Recent Books on Dada
R. Bruce ELDER - Dada, Surrealism, and the Cinematic Effect
This book, a companion to Elder's previous publication, Harmony & Dissent, examines the Dada and Surrealist movements as responses to the advent of the cinema. The author is one of Canada's foremost experimental filmmakers.
Wilfrid Laurier University Press
| Thomas GIRST - The Duchamp Dictionary
This new book explores the artist's life and work through short, alphabetical dictionary entries that introduce his legacy in a clear and engaging way.
From alchemy and anatomy to Warhol and windows, The Duchamp Dictionary offers a pithy and readable text that draws on in-depth scholarship and the very latest research. Thomas Girst includes close to 200 entries on the most interesting and important artworks, relationships, people, and ideas in Duchamp's life - from The Bicycle Wheel and Fountain to Walter and Louise Arensberg, Peggy Guggenheim, Katherine Dreier, and Arturo Schwarz. Delightful, newly commissioned illustrations introduce each letter of the alphabet and accompany select entries, capturing the irreverent spirit of the artist himself.
May 13, 2014
Thames & Hudson
59 colour illustrations by Luke Frost and Theresa Vandling
See also "9 Things You Didn't Know About Dada Master Marcel Duchamp"
well illustrated article from The Huffington Post on Duchamp (with a few errors)...
| Marius HENTEA - Tata Dada
The Real Life and Celestial Adventures of Tristan Tzara
As the leader of Dada, Tzara created 'the moment art changed forever.' But, Hentea shows, Tzara and Dada were not coterminous. Tzatra sent on to publish more than fifty books; he wrote one of the great poems of surrealism; he became a recognized expert on primitive art; he was an active antifascist, a communist, and (after the Soviet repression of the Hungarian Revolution) a former communist.
The MIT Press
360 pages + 60 illus.
$34.95 - 28,95 euros
|Megan R. LUKE - Kurt Schwitters: Space, Image, Exile
Schwitters' capricious art was anathema to the Nazis, who displayed it in the notorious travelling display Entartete Kunst (Degenerate Art) intended to ridicule and stamp out art that the regime saw as cultural pollution. Megan Luke's energetic study homes in on the decisive moment when Schwitters hurried off to Norway in early 1937 to escape the impending Gestapo knock on the door. He foolishly thought the danger might blow over, but instead found he had opted for permanent exile: it was to extend to his death in northern England in 1948.
February 14, 2014
University of Chicago Press
See Roger CARDINAL's complete critique of the later work of an avant-garde German artist during his years in exile in Times Higher Education, June 6, 2014.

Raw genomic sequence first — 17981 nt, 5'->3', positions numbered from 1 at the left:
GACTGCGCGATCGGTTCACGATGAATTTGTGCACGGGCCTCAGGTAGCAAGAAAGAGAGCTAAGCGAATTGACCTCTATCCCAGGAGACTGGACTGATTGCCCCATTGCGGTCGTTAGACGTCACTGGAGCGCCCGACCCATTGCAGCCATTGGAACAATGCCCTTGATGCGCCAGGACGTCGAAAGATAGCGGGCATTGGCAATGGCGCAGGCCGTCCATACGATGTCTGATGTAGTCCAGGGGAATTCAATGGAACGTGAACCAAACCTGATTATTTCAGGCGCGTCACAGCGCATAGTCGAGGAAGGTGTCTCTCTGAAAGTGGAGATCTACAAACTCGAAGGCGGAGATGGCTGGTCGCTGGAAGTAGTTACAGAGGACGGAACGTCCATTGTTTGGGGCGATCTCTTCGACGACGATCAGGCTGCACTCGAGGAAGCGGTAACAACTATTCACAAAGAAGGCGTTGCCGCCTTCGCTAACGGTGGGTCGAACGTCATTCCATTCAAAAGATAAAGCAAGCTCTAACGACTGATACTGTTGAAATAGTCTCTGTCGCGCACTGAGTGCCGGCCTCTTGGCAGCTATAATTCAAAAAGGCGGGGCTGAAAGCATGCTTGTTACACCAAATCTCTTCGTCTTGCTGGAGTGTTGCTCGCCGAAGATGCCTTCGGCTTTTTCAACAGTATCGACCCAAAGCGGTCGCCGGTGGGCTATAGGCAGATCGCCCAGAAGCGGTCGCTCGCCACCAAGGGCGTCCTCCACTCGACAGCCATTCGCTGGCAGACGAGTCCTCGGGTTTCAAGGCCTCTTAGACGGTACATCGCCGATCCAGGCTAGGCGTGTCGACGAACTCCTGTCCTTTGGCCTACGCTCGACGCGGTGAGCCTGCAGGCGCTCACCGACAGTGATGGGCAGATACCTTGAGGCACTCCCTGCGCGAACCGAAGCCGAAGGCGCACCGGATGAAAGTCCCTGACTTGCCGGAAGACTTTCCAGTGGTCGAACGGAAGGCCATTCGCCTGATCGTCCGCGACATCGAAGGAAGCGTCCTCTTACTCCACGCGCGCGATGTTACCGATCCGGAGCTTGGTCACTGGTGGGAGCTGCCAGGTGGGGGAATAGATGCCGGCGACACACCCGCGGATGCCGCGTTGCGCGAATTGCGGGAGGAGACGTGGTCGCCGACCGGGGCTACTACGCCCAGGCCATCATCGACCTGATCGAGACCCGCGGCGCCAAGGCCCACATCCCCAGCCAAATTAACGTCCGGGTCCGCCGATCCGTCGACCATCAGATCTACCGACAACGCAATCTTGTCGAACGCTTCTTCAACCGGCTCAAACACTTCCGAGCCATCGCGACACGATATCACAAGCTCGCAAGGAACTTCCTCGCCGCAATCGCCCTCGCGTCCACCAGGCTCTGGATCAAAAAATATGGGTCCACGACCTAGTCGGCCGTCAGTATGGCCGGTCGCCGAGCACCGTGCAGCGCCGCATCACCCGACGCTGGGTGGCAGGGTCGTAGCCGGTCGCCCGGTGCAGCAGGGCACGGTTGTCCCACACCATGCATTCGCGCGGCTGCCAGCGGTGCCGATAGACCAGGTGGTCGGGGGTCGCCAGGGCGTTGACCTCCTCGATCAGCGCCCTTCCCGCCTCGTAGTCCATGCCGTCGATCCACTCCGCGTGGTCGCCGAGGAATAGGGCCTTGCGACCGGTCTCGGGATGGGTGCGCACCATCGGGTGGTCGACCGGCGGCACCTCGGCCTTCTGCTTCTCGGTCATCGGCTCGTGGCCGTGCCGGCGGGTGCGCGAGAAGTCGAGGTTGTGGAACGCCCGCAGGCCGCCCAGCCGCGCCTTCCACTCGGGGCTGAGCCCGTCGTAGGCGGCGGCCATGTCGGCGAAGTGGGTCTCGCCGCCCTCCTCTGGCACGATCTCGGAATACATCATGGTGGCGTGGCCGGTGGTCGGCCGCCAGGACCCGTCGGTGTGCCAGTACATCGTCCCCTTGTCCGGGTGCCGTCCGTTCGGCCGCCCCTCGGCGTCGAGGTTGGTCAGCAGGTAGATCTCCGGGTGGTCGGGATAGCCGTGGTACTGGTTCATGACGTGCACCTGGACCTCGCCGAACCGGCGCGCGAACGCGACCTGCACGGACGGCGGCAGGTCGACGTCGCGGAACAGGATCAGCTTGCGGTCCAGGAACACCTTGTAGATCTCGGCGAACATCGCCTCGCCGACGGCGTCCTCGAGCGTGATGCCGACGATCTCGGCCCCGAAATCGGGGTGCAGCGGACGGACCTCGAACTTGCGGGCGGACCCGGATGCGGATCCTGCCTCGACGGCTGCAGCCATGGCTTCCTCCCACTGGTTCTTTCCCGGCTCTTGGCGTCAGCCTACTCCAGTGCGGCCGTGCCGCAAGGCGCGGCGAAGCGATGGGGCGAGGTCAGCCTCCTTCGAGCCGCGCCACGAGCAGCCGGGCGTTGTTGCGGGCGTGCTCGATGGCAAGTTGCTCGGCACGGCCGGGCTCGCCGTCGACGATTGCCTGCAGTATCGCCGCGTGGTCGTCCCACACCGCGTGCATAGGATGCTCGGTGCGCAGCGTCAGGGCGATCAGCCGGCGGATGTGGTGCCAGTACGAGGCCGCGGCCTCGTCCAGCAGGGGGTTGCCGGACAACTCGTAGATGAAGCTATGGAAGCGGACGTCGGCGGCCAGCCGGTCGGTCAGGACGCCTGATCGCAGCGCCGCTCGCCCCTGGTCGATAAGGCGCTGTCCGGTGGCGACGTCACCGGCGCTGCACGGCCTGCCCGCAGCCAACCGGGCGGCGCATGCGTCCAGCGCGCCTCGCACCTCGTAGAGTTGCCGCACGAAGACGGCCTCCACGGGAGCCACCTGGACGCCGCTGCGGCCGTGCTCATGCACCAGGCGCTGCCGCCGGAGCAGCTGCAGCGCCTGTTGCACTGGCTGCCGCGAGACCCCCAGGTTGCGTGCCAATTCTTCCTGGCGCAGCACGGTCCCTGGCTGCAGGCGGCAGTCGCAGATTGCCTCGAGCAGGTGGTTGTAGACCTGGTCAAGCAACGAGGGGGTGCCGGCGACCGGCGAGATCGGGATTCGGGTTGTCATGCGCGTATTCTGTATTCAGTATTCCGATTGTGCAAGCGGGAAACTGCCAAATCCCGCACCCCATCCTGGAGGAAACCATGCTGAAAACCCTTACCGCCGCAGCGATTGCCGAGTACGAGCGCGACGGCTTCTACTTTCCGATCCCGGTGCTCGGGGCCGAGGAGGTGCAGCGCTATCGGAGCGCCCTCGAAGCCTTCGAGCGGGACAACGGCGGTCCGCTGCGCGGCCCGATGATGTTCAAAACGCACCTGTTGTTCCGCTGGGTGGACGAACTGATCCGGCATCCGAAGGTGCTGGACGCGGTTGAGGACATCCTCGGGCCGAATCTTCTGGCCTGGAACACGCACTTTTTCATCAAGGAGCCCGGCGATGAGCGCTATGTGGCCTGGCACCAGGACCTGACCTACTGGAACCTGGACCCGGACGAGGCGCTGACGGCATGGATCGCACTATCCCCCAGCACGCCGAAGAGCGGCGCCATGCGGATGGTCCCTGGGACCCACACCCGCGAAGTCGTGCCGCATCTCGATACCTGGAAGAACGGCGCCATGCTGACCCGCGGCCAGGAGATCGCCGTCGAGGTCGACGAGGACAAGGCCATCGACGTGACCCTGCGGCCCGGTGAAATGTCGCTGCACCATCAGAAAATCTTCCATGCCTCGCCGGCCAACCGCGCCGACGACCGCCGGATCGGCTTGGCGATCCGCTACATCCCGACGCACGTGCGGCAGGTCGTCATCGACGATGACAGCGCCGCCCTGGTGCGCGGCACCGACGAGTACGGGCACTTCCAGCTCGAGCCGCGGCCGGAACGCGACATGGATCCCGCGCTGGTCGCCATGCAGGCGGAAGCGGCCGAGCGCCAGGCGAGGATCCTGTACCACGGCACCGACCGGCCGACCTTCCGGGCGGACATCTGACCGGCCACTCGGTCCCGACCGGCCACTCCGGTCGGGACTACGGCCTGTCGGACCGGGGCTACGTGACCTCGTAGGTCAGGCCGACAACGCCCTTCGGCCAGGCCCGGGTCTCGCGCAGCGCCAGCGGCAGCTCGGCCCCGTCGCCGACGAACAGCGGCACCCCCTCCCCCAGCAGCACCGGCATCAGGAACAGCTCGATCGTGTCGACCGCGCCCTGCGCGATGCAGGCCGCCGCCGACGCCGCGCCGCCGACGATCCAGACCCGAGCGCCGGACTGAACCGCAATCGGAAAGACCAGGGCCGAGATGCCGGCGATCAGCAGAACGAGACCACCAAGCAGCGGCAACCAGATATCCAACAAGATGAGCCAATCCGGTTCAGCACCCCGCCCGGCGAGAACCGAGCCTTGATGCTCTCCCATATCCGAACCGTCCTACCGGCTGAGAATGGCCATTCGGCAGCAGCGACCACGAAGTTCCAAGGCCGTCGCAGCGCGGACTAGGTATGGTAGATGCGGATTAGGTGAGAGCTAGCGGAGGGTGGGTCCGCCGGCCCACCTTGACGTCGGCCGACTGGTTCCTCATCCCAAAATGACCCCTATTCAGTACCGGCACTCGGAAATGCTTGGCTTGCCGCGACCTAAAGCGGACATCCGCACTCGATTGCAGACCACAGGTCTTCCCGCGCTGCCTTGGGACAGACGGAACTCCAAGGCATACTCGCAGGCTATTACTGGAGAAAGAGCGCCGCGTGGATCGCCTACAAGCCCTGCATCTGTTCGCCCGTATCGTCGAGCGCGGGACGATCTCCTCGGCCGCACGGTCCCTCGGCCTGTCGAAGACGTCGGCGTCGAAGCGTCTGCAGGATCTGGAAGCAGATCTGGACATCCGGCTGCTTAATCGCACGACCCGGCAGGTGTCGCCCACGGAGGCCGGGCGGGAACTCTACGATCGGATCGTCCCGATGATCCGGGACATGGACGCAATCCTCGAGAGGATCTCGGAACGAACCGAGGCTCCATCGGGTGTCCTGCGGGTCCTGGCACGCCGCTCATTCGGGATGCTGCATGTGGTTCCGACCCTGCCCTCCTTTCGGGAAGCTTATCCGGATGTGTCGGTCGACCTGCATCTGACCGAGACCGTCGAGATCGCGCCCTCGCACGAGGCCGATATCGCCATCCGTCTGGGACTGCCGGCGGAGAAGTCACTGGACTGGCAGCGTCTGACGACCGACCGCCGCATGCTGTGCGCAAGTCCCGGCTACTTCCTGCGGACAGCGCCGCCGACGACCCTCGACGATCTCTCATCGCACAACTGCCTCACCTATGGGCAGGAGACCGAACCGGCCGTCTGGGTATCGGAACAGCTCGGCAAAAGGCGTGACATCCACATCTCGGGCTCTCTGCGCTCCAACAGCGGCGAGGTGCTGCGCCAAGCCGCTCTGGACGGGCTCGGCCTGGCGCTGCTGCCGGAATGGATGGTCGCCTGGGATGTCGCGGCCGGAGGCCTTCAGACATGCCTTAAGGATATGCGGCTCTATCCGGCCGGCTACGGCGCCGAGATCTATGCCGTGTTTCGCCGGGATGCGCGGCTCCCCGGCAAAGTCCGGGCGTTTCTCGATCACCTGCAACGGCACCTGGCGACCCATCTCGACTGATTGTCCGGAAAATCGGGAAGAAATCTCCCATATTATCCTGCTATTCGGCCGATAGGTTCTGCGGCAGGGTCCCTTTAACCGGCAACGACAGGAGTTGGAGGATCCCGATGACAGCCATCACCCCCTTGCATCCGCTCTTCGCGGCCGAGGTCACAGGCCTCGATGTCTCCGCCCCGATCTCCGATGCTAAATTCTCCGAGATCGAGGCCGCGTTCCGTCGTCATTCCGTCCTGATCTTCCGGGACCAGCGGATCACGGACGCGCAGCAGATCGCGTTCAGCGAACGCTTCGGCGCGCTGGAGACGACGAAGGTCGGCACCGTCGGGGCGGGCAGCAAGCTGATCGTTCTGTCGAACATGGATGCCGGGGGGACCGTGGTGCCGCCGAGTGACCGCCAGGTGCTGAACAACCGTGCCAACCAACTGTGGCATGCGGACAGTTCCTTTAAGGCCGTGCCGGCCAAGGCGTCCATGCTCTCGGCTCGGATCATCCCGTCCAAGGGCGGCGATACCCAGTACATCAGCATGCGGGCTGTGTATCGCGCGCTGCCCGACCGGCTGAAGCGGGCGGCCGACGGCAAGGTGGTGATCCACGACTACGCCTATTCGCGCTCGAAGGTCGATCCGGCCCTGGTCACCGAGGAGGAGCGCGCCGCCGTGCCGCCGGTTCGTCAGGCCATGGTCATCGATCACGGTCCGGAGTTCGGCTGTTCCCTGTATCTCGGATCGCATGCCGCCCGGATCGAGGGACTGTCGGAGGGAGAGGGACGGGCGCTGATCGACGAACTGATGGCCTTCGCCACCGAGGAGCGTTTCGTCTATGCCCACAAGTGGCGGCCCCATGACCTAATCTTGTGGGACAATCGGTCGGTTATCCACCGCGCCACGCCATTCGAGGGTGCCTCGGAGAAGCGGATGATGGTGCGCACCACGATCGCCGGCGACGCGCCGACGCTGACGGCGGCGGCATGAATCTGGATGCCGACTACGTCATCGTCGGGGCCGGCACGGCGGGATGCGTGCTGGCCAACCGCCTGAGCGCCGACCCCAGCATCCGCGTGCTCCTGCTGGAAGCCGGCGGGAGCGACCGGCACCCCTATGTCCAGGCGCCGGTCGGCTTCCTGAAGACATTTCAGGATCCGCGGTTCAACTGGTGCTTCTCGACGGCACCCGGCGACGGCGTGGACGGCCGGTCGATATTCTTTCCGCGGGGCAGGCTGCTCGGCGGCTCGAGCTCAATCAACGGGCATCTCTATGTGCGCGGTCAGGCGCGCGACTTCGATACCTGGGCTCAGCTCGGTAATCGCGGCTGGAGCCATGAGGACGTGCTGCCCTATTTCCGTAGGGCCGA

See also Daydreaming w/ Bob Arnold
Michel SANOUILLET and Elmer PETERSON, editors
Marcel DUCHAMP - The Writings of Marcel Duchamp
In the twenties, Dada proclaimed that words had stopped playing around and had begun to make love. Nowhere is this more apparent than in the writings of Marcel Duchamp, who fashioned some of the more joyous and ingenious couplings and uncouplings in modern art. This collection beings together two essential interviews and two statements about his art that underscore the serious side of Duchamp. But most of the book is made up of his experimental writings, which he called "Texticles", the long and extraordinary notes he wrote for The Bride Stripped Bare By Her Bachelors, Even (also known as The Large Glass), and the outrageous puns and alter-ego he constructed for his female self, Rrose Sélavy ("Eros, c'est la vie" -- "arroser la vie" or "drink it up" -- "celebrate life"). Wacky, perverse, deliberately frustrating, these entertaining notes are basic for understanding one of the twentieth century's most provocative artists, a figure whose influence on the contemporary scene has never been stronger.
See also a recent review of the book by Ed NEWMAN
Da Capo Press Inc.
Octavio PAZ - Marcel Duchamp, Appearance Stripped Bare
Octavio Paz claims in this essential work that the two painters who had the greatest influence on the twentieth century were Pablo Picasso and Marcel Duchamp. If that conjunction surprises at first, Paz makes a convincing case with his analysis and by contrasting the two artists. "I have linked their two names," he writes, "because it seems to me that each of them has in his own way succeeded in defining our age: the former by what he affirms; the latter by what he negates, by his explorations." Considering Duchamp's career and writings from his scandalous Nude Descending a Staircase in 1913 to his subsequent investigations, from his Large Glass and kinetic art to the Readymades and "physiques amusantes" ("comic calculations"), Paz offers a highly personal assessment, exploring the apparent contradictions and seeming enigmas with the insight and lucidity that characterized all his writing.
When this book was first published, Publishers Weekly called it an "extraordinary and indispensable book" and said: "Paz may have come closer to Duchamp's essence as a philosopher of spiritual freedom than any critic to date."
Michel SANOUILLET - Dada in Paris
Now available in paperback for $19.57
Retranslated by Gillian BEAUMONT (firstname.lastname@example.org)